Earlier this week, the UK Government came under fire over a “crass” campaign photo. It shows a young ballet dancer and a caption reading: “Fatima’s next job could be in cyber (she just doesn’t know it yet). Rethink. Reskill. Reboot.” Atlanta-based photographer Krys Alex shot the original image, and she spoke up about the incident. She says that she was “devastated” when she found out how her photo was used, and that she would have never allowed it.
Coronavirus has hit all of us, but artists and creators are among those who were hit really hard. UK Government decided to hit them even harder in a marketing campaign that completely devaluates their jobs. Not only does it mock artists, but it also uses free photos found on Unsplash, So, it’s no wonder that it faced a strong backlash and it was soon taken down.
I don’t know about your country, but people in mine often wear a seatbelt only in order not to pay a ticket. However, being financially fined is definitely not the worst thing that can happen if you don’t buckle up. In fact, wearing a seatbelt can make a difference between life and death. Clemenger BBDO Wellington, a New Zealand-based creative marketing and advertising firm, decided to point it out in a series of moving, powerful portraits of crash survivors.
Teaming up with the New Zealand Transport Agency, Clemenger BBDO Wellington created a series of powerful portraits named Belted Survivors. It’s followed by stories from the people who wouldn’t be here if there weren’t for a seatbelt.
Being catcalled is very uncomfortable and women often don’t know how to face the men who do it. But a young student from Amsterdam, Noa Jansma, found a way to deal with them. For a month, she was taking selfies with men who catcalled her and shared the photos on her Instagram account. For the captions, she used the sentence these men had told her. This may sound odd, but by doing this, Noa faces the catcallers and publicly shames them. And most of all, she sends an important message – catcalling is not a compliment.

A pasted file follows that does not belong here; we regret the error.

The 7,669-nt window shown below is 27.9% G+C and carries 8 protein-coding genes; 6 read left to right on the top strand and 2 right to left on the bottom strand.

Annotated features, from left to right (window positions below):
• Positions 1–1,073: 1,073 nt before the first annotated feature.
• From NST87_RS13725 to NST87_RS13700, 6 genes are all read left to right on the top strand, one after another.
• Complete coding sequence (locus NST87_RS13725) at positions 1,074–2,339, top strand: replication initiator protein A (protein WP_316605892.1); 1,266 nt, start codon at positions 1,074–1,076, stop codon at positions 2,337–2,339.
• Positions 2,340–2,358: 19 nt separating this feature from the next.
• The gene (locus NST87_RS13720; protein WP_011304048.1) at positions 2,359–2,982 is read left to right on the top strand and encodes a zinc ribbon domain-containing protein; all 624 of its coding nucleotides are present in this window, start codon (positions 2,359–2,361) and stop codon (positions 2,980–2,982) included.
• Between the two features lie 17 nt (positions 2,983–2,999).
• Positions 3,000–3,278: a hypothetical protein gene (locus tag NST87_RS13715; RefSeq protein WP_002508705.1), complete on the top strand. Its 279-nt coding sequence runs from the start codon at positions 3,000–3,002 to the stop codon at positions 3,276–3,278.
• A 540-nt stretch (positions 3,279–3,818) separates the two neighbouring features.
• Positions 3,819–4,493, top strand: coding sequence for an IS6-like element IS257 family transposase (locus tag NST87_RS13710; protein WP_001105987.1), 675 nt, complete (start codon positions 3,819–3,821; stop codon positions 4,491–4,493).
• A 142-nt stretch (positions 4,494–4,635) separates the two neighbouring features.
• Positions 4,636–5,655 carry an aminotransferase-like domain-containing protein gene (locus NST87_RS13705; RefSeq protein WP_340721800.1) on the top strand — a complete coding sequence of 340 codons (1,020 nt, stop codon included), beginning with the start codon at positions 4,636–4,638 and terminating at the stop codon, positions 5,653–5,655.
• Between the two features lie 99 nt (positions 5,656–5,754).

We all know that photography can be a powerful tool for sending a message. A recent campaign from an animal shelter in India is a beautiful example how photography conveys a strong message and calls to action.
A series of photos created for World for All shows that there’s always room for a pet in a family, and these pictures show it in a very smart and unique way. They resemble the double meaning optical illusions; only they were made through photos, not drawings.
Earlier this week, we shared with you how Peak Design became Kickstarter ninjas, crowdfunding numerous products and – so far – delivering on every last one of them. But that’s not always the case with crowdfunding projects.
Just look at TriggerTrap’s Ada, a Kickstarter project that failed a year after it successfully raised over £290,386 in funds. Or, more crushing, look at Zano, a handheld drone whose manufacturer went under, even after raising a $3.4 million on Kickstarter.
It’s for these failures that those who pre-ordered the Lily drone should be severely concerned that their drone might never come to fruition. Thursday, the San Francisco-based drone manufacturer announced that its production schedule has been delayed, citing a problem with the flight software that controls the autonomous drone.[Read More…]
The Clintons have a history of secrecy that goes back long before they ever made it to the White House the first time around. So it’s of little surprise when Hillary gets a little testy with the media on the campaign trail. But, this isn’t a political rant written by a libertarian-anarchist who loathes all politicians equally. This is about photography.
While stomping the ground in Gorman, New Hampshire over the holiday weekend, Clinton campaign staffers decided that if words were not enough to corral the media that more assertive measures would have to be taken. This resulted in members of the media who were staying ahead of Clinton in the Independence Day parade to be literally roped off, with aides allowing the media to only go where campaign members wanted them to.